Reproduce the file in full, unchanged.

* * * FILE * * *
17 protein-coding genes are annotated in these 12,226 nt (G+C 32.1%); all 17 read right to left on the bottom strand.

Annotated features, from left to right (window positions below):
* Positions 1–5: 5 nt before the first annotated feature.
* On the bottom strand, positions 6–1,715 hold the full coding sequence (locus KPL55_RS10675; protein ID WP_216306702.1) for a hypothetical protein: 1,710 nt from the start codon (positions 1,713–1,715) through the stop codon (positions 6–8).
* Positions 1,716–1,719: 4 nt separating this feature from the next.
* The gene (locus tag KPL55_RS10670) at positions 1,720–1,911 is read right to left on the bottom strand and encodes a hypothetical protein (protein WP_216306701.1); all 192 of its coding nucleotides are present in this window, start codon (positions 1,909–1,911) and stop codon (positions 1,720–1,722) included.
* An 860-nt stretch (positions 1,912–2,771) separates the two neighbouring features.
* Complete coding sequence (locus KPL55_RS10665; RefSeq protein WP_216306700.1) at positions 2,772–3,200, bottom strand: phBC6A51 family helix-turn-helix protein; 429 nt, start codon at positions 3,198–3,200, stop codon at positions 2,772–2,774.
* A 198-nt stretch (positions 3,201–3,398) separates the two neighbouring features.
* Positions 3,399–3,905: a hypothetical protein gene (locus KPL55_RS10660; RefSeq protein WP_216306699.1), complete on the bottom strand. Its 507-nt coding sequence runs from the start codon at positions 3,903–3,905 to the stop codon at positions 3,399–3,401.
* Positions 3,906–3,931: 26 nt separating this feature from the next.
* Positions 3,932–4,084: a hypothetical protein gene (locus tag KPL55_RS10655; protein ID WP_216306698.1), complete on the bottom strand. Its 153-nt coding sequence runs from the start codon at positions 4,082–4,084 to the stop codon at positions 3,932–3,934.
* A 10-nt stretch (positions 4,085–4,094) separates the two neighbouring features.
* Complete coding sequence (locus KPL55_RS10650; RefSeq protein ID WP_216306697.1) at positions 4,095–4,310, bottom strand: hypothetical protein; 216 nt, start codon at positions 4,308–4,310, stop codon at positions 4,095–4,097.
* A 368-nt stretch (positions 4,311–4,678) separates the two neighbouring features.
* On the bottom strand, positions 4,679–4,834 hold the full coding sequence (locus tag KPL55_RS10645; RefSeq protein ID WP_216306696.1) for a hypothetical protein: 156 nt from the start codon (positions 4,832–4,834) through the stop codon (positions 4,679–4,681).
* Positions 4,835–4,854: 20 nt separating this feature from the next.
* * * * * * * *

17 protein-coding genes are annotated in these 12,226 nt (G+C 32.1%); all 17 read right to left on the bottom strand.

Annotated features, from left to right (window positions below):
* Positions 1–5: 5 nt before the first annotated feature.
* On the bottom strand, positions 6–1,715 hold the full coding sequence (locus KPL55_RS10675; protein ID WP_216306702.1) for a hypothetical protein: 1,710 nt from the start codon (positions 1,713–1,715) through the stop codon (positions 6–8).
* Positions 1,716–1,719: 4 nt separating this feature from the next.
* The gene (locus tag KPL55_RS10670) at positions 1,720–1,911 is read right to left on the bottom strand and encodes a hypothetical protein (protein WP_216306701.1); all 192 of its coding nucleotides are present in this window, start codon (positions 1,909–1,911) and stop codon (positions 1,720–1,722) included.
* An 860-nt stretch (positions 1,912–2,771) separates the two neighbouring features.
* Complete coding sequence (locus KPL55_RS10665; RefSeq protein WP_216306700.1) at positions 2,772–3,200, bottom strand: phBC6A51 family helix-turn-helix protein; 429 nt, start codon at positions 3,198–3,200, stop codon at positions 2,772–2,774.
* A 198-nt stretch (positions 3,201–3,398) separates the two neighbouring features.
* Positions 3,399–3,905: a hypothetical protein gene (locus KPL55_RS10660; RefSeq protein WP_216306699.1), complete on the bottom strand. Its 507-nt coding sequence runs from the start codon at positions 3,903–3,905 to the stop codon at positions 3,399–3,401.
* Positions 3,906–3,931: 26 nt separating this feature from the next.
* Positions 3,932–4,084: a hypothetical protein gene (locus tag KPL55_RS10655; protein ID WP_216306698.1), complete on the bottom strand. Its 153-nt coding sequence runs from the start codon at positions 4,082–4,084 to the stop codon at positions 3,932–3,934.
* A 10-nt stretch (positions 4,085–4,094) separates the two neighbouring features.
* Complete coding sequence (locus KPL55_RS10650; RefSeq protein ID WP_216306697.1) at positions 4,095–4,310, bottom strand: hypothetical protein; 216 nt, start codon at positions 4,308–4,310, stop codon at positions 4,095–4,097.
* A 368-nt stretch (positions 4,311–4,678) separates the two neighbouring features.
* On the bottom strand, positions 4,679–4,834 hold the full coding sequence (locus tag KPL55_RS10645; RefSeq protein ID WP_216306696.1) for a hypothetical protein: 156 nt from the start codon (positions 4,832–4,834) through the stop codon (positions 4,679–4,681).
* Positions 4,835–4,854: 20 nt separating this feature from the next.